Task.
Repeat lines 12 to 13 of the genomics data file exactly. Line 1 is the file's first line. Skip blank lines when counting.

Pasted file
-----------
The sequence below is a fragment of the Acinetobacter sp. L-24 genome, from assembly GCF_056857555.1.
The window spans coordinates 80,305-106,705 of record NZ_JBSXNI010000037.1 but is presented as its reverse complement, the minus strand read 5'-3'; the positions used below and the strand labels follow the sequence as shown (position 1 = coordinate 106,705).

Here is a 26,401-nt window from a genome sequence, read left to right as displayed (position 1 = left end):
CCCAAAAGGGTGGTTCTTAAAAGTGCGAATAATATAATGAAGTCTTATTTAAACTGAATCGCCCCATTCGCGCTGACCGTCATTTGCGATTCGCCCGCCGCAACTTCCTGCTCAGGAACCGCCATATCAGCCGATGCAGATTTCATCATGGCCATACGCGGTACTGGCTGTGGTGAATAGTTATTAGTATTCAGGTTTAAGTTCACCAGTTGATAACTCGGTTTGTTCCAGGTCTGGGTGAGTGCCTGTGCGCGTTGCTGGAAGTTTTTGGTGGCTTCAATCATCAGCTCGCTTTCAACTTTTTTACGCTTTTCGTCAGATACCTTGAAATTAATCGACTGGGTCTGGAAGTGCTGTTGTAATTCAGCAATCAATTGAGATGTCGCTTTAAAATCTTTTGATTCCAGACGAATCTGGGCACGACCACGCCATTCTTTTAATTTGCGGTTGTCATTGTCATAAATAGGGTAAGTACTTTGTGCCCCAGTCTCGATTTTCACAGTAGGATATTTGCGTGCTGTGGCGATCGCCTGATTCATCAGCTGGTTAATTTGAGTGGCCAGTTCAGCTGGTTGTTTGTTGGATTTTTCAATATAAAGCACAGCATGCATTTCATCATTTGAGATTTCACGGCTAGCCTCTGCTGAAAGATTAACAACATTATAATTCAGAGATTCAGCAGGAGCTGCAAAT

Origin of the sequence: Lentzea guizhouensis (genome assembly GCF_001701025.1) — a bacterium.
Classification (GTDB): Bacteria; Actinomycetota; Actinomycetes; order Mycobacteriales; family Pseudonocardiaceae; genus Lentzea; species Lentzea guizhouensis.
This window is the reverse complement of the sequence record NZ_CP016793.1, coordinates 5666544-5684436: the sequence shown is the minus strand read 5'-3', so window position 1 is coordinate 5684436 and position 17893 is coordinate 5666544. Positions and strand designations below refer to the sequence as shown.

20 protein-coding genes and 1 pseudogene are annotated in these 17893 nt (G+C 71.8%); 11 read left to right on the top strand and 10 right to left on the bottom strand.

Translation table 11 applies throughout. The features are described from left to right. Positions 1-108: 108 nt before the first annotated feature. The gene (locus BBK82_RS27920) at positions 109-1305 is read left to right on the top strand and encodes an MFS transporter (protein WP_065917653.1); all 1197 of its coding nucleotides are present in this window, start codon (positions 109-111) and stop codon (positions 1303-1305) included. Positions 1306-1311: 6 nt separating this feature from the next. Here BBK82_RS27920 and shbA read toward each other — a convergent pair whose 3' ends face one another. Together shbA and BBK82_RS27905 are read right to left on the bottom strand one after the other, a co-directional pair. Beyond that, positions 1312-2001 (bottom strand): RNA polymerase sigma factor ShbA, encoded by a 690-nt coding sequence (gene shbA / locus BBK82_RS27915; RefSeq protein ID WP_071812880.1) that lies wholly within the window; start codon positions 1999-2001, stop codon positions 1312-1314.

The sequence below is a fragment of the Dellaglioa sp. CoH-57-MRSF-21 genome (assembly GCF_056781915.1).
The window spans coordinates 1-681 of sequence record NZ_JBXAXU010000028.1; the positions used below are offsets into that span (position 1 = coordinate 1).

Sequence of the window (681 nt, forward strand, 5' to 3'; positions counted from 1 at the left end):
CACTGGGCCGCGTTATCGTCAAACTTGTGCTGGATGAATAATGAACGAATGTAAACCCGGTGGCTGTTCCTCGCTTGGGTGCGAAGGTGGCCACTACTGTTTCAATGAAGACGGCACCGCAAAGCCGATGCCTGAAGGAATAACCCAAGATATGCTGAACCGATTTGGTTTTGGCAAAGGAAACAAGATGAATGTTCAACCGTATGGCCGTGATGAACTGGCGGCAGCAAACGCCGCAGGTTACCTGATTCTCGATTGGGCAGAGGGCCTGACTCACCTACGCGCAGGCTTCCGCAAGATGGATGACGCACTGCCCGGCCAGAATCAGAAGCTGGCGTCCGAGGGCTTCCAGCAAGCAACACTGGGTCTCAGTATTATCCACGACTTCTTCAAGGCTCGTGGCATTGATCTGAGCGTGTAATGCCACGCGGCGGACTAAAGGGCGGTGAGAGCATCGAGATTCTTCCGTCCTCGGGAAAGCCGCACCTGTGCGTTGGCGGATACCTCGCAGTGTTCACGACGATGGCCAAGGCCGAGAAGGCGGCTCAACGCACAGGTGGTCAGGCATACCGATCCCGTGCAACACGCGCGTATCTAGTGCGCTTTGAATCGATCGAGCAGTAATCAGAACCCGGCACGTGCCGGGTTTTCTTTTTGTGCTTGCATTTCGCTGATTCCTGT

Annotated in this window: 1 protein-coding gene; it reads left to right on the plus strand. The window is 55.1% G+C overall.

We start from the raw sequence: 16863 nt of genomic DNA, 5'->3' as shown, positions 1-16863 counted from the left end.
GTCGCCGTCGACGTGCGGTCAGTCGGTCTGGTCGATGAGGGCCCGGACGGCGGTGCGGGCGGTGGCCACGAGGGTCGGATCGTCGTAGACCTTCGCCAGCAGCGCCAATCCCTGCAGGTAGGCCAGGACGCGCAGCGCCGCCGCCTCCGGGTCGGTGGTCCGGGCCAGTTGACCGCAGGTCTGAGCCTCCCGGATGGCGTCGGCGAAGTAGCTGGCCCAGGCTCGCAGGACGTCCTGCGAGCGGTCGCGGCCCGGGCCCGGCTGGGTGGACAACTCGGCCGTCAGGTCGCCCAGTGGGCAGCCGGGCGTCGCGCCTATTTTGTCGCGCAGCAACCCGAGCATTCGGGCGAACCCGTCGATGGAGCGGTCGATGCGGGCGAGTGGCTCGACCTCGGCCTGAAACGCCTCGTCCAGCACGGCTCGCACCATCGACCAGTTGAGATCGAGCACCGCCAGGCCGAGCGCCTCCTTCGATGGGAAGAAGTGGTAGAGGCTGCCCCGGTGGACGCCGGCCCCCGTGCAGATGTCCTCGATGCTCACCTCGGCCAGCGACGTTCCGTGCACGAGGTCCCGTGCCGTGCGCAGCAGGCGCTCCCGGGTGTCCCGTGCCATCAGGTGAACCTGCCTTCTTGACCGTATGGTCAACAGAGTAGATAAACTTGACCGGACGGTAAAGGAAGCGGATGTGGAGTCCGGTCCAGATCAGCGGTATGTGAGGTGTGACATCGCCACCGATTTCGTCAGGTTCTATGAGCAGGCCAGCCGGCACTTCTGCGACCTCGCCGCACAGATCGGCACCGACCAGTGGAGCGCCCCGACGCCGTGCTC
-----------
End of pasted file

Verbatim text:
Sequence of the window (681 nt, forward strand, 5' to 3'; positions counted from 1 at the left end):
CACTGGGCCGCGTTATCGTCAAACTTGTGCTGGATGAATAATGAACGAATGTAAACCCGGTGGCTGTTCCTCGCTTGGGTGCGAAGGTGGCCACTACTGTTTCAATGAAGACGGCACCGCAAAGCCGATGCCTGAAGGAATAACCCAAGATATGCTGAACCGATTTGGTTTTGGCAAAGGAAACAAGATGAATGTTCAACCGTATGGCCGTGATGAACTGGCGGCAGCAAACGCCGCAGGTTACCTGATTCTCGATTGGGCAGAGGGCCTGACTCACCTACGCGCAGGCTTCCGCAAGATGGATGACGCACTGCCCGGCCAGAATCAGAAGCTGGCGTCCGAGGGCTTCCAGCAAGCAACACTGGGTCTCAGTATTATCCACGACTTCTTCAAGGCTCGTGGCATTGATCTGAGCGTGTAATGCCACGCGGCGGACTAAAGGGCGGTGAGAGCATCGAGATTCTTCCGTCCTCGGGAAAGCCGCACCTGTGCGTTGGCGGATACCTCGCAGTGTTCACGACGATGGCCAAGGCCGAGAAGGCGGCTCAACGCACAGGTGGTCAGGCATACCGATCCCGTGCAACACGCGCGTATCTAGTGCGCTTTGAATCGATCGAGCAGTAATCAGAACCCGGCACGTGCCGGGTTTTCTTTTTGTGCTTGCATTTCGCTGATTCCTGT